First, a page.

Oculomotor nerve palsies

Oculomotor nerve palsies

Description, Causes and Risk Factors:

Alternative Name: Third nerve palsy.

The third cranial nerve controls movement of four eye muscles that move the eye in, up, down and torsion. The third cranial nerve also controls constriction of the pupil, the eyelid and the ability of the eye to “focus” or accommodate and upper eyelid position.

The oculomotor nerve (cranial nerve III) innervates all internal and external ocular muscles except the superior oblique and the lateral rectus and is considered the most important nerve involved in ocular motility. Although oculomotor nerve palsy is less common than sixth and fourth cranial nerve palsies, it is associated with significant morbidity.

Patients typically present with blepharoptosis, limitation in eye movement accompanied by exotropia and a dilated pupil which poorly reacts to light.

Types May include:

    Congenital oculomotor nerve palsy is rare compared to acquired oculomotor nerve palsy.

  • Ischemia is the most common cause of pupil sparing oculomotor nerve palsy.

  • Intracranial aneurysms are the most common cause of isolated oculomotor nerve palsy involving the pupil.

Most reports have stated ischemia as the most common cause of oculomotor nerve paralysis. Although the majority of patients with ischemic oculomotor nerve palsy suffer from diabetes mellitus, other disorders such as hypertension, atherosclerosis and migraine may manifest similarly.

The majority of peripheral oculomotor nerve palsies are caused by minor injury to vessels in subarachnoid space or in the cavernous sinus. Less common causes are compression (due to aneurysm or tumor) and inflammation (sarcoidosis and vasculitis). In cases of trauma-related third cranial nerve palsy, underlying lesions such as aneurysms and tumors should be considered and ruled out.

Childhood Causes of third nerve (oculomotor) palsy may include:


  • Neoplasm.

  • Undetermined.

  • Ophthalmoplegic migraine.

  • Postoperative cause.

  • Meningitis/encephalitis.

  • Subdural hematoma.

  • Viral or post-upper respiratory tract infection.

  • Varicella-zoster virus.

  • Aneurysm.

  • Orbital cellulitis.

  • Sinus disease.

  • Mesencephalic cyst.

  • Cyclic oculomotor nerve palsy.


Symptoms May Include:

    Diplopia.People over 10 years of age with third nerve palsy usually have diplopia (double vision) due to misalignment of the eyes. If a ptosis (droopy eyelid) covers the pupil, diplopia may not be noticeable.

  • Children may develop amblyopia in the involved eye.

  • Ptosis.

  • Symptomatic glare from failure of constriction of pupil.

  • Blurring of vision on attempt to focus of near objects due to loss of accommodation.


The diagnosis is based on results of a neurologic examination and computed tomography (CT) or magnetic resonance imaging (MRI). If the pupil is affected or if symptoms suggest a serious underlying disorder, CT is done immediately. If a ruptured aneurysm is suspected and CT does not detect blood, a spinal tap (lumbar puncture), magnetic resonance angiography, CT angiography, or cerebral angiography is done.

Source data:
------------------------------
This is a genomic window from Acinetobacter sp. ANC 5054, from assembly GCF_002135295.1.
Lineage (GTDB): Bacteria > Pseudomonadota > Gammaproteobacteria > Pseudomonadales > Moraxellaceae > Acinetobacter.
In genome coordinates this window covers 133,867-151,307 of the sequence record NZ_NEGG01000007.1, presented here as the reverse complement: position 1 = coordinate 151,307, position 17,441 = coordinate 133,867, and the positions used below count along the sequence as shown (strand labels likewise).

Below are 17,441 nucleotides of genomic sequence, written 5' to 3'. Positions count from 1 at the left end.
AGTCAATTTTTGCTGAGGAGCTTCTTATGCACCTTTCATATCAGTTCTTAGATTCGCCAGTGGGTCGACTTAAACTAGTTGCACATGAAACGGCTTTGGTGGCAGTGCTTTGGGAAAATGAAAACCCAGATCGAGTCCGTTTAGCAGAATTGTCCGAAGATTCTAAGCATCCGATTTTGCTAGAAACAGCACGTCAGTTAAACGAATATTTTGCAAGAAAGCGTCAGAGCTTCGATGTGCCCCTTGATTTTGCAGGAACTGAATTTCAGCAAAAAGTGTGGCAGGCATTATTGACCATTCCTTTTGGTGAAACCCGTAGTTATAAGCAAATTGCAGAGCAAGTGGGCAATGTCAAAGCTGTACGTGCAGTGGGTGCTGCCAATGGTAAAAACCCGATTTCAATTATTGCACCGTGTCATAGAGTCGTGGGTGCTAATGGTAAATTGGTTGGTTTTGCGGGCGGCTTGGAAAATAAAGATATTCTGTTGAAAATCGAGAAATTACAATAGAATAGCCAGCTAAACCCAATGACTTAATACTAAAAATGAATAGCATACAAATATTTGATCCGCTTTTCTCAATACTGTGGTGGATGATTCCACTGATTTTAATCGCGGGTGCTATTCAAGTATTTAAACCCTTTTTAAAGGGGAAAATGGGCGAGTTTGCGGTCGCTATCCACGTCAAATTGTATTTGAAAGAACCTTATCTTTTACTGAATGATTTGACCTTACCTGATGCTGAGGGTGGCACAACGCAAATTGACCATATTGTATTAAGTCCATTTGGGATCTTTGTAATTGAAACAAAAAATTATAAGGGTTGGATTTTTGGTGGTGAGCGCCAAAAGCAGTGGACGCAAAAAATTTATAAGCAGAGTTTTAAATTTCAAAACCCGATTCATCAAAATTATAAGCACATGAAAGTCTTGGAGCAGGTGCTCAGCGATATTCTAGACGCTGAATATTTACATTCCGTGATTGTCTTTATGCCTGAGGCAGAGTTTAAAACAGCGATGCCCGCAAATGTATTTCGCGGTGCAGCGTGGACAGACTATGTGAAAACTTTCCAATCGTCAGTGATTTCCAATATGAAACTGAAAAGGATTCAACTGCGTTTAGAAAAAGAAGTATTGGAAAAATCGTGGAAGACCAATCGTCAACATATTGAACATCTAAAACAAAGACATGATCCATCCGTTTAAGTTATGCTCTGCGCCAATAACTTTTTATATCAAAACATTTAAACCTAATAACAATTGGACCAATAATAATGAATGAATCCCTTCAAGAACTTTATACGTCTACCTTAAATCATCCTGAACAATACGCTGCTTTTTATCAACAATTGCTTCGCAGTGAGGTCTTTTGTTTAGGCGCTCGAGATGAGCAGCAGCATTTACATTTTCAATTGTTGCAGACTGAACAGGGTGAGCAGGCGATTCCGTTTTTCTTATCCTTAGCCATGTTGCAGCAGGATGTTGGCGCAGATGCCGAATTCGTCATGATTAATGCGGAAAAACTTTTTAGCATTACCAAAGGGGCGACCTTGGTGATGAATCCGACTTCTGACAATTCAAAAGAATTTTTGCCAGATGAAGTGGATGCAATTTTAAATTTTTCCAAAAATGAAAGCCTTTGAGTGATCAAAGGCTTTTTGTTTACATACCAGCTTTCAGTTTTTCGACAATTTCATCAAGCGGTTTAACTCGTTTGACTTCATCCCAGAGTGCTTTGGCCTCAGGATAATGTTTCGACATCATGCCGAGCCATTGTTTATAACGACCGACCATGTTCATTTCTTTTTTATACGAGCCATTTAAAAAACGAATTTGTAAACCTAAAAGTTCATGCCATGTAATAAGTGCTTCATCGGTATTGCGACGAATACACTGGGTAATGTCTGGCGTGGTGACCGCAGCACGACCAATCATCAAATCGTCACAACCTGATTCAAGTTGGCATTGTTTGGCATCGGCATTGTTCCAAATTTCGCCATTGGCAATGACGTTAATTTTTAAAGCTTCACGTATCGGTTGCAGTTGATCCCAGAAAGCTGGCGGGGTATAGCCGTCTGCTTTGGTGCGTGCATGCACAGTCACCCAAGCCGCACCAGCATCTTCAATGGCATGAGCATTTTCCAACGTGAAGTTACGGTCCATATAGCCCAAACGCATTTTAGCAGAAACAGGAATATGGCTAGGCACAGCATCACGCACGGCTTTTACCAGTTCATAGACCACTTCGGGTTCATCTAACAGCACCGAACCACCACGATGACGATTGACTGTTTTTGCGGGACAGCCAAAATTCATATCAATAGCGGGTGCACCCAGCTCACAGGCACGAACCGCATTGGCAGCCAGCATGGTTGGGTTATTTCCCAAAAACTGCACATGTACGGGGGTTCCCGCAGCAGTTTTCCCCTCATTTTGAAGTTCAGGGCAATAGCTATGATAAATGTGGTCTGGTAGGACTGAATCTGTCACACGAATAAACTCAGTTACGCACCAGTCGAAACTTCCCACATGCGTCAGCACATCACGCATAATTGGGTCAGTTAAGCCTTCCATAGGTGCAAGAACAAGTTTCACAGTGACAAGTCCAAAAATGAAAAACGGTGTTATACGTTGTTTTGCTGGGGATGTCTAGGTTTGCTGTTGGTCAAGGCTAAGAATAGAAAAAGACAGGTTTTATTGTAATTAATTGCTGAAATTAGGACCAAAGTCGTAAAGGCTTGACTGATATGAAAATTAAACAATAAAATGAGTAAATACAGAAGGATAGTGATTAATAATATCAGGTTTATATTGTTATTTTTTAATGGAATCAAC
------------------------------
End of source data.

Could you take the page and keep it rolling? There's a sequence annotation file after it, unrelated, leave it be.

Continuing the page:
Treatment if often surgical. The surgical treatment of third nerve palsies presents a formidable challenge to the ophthalmic surgeon. A complete third nerve paralysis with complete ptosis is best left untreated.

  • When the paralysis is partial, especially when some adduction is preserved, the patient may benefit from maximal recession of the lateral and resection of the medial rectus muscles. This may be combined with upward transposition of the muscle insertions to counteract the hypotropia. Transfer of the superior oblique muscle to the insertion of the medial rectus muscles with or without fracture of the trochlea has also been recommended.

  • Ptosis surgery is postponed until alignment of the eyes has been achieved by surgery. Caution with regard to ptosis surgery is advised if elevation is impaired because of exposure problems.

NOTE: The above information is educational purpose. The information provided herein should not be used during any medical emergency or for the diagnosis or treatment of any medical condition.

Reference and Source are from:

DISCLAIMER: This information should not substitute for seeking responsible, professional medical care.


Submit a Comment

Your email address will not be published. Required fields are marked *

Cart Preview

Cheap Drugs May Help Prevent Dementia after a Stroke

Cheap Drugs May Help Prevent Dementia after a Stroke

A new research from the University of Edinburgh, UK, suggests that cheap cilostazol tablets may reduce damage to arteries, which lead to blood clots, resulting in strokes and cognitive decline. The researchers plan to assess the medications’ ability to cut the risk of...

Flavonoids in Fruits and Vegetables May Preserve Lung Function

Flavonoids in Fruits and Vegetables May Preserve Lung Function

A new study from the US discovers that flavonoids, natural compounds found in fruits and vegetables, may help preserve the lung function, which tends to decline with age. For the study, a team of researchers looked at data from 463 adults from Norway and England whose...

Quiz about this article

Please answer on few questions to make our service more useful

Featured Products

Spring is Here: Top 6 Outdoor Sports

Good weather is the best reason to do outdoor sports, which will help not only lose weight, but also will strengthen health. Bicycle The sun dries out the local paths, so you can safely sit on your favorite bike and confidently twist the pedals, where the eyes look....

read more

First Aid in Case of Injuries for Sport and Exercise

First aid for injuries consists of simple rules that need to be clearly implemented. If this is a closed injury, you need to immobilize the injured limb, otherwise the person may lose consciousness from a painful shock. If you need to get to the emergency room...

read more